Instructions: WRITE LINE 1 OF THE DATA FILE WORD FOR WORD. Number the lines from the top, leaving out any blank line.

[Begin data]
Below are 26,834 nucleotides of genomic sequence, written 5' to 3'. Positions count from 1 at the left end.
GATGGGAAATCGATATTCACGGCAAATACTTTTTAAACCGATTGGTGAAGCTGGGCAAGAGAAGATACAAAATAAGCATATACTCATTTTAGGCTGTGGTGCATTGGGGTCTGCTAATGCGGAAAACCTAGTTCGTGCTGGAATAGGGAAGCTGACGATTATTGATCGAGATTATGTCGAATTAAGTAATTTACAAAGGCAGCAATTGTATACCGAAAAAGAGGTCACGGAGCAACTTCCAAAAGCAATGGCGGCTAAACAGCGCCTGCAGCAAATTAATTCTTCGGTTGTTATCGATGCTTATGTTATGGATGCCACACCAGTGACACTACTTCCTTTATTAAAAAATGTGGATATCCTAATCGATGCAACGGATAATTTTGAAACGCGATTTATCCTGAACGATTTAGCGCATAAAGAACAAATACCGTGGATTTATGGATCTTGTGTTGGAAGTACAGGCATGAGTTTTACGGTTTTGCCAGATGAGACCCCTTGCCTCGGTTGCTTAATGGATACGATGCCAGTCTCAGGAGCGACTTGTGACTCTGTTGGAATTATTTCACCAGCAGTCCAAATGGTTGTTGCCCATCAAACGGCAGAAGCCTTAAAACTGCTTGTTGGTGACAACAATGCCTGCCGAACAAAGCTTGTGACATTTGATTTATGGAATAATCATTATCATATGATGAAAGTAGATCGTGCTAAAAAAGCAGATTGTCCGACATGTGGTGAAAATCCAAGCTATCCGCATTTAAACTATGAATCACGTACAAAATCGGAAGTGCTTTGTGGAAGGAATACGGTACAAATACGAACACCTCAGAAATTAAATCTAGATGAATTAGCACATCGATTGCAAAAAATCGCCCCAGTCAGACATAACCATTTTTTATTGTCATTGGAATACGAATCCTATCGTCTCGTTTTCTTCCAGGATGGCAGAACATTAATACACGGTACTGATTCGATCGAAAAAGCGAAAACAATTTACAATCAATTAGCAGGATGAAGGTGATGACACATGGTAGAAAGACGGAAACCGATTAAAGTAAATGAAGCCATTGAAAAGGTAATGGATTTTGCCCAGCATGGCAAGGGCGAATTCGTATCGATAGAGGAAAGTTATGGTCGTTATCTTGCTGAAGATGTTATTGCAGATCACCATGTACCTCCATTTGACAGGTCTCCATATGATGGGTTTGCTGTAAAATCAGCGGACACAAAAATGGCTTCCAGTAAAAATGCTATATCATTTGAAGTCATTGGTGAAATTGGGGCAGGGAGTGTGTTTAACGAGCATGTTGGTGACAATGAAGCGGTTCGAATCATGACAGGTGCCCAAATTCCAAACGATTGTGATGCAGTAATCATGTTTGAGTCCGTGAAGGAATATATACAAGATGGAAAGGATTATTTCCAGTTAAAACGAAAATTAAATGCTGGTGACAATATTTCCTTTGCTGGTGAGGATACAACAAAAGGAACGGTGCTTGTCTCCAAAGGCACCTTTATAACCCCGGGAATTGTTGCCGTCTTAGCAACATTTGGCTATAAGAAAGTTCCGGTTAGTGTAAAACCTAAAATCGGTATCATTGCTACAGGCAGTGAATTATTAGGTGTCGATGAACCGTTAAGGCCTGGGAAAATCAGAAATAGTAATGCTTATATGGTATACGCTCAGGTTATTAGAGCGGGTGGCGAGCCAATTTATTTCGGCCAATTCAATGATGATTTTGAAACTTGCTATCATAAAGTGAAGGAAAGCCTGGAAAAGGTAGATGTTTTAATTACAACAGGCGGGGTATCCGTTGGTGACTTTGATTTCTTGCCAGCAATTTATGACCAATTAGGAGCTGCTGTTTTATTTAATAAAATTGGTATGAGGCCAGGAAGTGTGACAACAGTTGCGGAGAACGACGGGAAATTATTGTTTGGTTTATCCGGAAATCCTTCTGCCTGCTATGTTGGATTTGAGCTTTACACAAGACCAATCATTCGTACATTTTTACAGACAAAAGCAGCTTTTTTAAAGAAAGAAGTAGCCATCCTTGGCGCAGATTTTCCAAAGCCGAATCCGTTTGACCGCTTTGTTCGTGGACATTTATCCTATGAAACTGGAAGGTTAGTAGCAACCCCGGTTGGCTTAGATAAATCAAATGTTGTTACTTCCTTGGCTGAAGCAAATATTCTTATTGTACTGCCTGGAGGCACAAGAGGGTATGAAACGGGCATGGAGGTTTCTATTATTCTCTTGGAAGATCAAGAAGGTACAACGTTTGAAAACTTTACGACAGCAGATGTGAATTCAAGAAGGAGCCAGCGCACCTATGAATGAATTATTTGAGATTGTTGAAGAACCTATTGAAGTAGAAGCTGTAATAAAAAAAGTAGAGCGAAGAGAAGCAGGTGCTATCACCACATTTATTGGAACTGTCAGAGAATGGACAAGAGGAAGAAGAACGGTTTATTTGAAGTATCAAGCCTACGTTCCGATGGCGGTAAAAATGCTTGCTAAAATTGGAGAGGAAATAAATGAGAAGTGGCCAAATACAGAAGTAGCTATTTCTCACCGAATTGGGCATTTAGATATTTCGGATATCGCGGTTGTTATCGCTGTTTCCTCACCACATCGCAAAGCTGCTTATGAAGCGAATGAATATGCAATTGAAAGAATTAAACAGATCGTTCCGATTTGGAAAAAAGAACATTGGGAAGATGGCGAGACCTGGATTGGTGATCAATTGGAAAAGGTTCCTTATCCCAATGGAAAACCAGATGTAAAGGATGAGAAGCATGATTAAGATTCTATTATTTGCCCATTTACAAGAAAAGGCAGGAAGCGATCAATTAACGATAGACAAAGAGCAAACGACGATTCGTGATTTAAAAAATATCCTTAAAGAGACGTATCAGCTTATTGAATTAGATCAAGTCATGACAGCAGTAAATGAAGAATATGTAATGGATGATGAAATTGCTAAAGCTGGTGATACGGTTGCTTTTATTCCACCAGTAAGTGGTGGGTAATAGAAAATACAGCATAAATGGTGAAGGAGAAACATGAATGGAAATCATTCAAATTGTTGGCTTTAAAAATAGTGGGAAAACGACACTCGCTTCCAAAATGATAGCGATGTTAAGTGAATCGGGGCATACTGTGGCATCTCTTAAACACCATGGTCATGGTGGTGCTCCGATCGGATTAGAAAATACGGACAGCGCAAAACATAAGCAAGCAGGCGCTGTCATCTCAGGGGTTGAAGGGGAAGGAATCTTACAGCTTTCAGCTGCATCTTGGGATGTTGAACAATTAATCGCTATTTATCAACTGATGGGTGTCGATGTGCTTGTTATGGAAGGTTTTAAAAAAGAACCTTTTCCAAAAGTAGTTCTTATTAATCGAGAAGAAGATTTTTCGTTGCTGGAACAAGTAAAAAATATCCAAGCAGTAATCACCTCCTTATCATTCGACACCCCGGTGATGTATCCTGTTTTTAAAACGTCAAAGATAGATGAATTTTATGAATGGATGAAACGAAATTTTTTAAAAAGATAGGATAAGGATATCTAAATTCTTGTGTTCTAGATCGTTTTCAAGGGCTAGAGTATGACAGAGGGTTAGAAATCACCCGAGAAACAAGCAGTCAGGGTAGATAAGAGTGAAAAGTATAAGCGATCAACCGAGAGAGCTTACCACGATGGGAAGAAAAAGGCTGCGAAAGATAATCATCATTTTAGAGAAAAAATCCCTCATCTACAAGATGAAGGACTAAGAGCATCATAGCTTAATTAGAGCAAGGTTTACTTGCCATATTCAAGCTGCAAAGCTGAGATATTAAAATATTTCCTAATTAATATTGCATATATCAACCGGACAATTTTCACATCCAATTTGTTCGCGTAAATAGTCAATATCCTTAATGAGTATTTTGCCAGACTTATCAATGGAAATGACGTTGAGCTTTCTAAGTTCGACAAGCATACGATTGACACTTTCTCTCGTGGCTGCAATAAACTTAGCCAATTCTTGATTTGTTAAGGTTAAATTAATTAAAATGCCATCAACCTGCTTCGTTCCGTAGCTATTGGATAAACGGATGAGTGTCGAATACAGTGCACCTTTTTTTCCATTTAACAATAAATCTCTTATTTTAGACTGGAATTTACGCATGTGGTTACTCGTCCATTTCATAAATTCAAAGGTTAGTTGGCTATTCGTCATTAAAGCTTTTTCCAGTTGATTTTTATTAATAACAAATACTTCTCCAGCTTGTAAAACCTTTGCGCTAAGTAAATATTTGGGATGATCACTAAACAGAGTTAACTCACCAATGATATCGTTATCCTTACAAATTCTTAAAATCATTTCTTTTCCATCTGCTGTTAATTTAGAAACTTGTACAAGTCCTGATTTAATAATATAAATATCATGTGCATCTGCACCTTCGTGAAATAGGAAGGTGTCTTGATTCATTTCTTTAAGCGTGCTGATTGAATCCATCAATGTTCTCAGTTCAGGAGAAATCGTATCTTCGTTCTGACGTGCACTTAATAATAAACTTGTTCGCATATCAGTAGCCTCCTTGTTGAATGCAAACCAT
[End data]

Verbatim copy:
Below are 26,834 nucleotides of genomic sequence, written 5' to 3'. Positions count from 1 at the left end.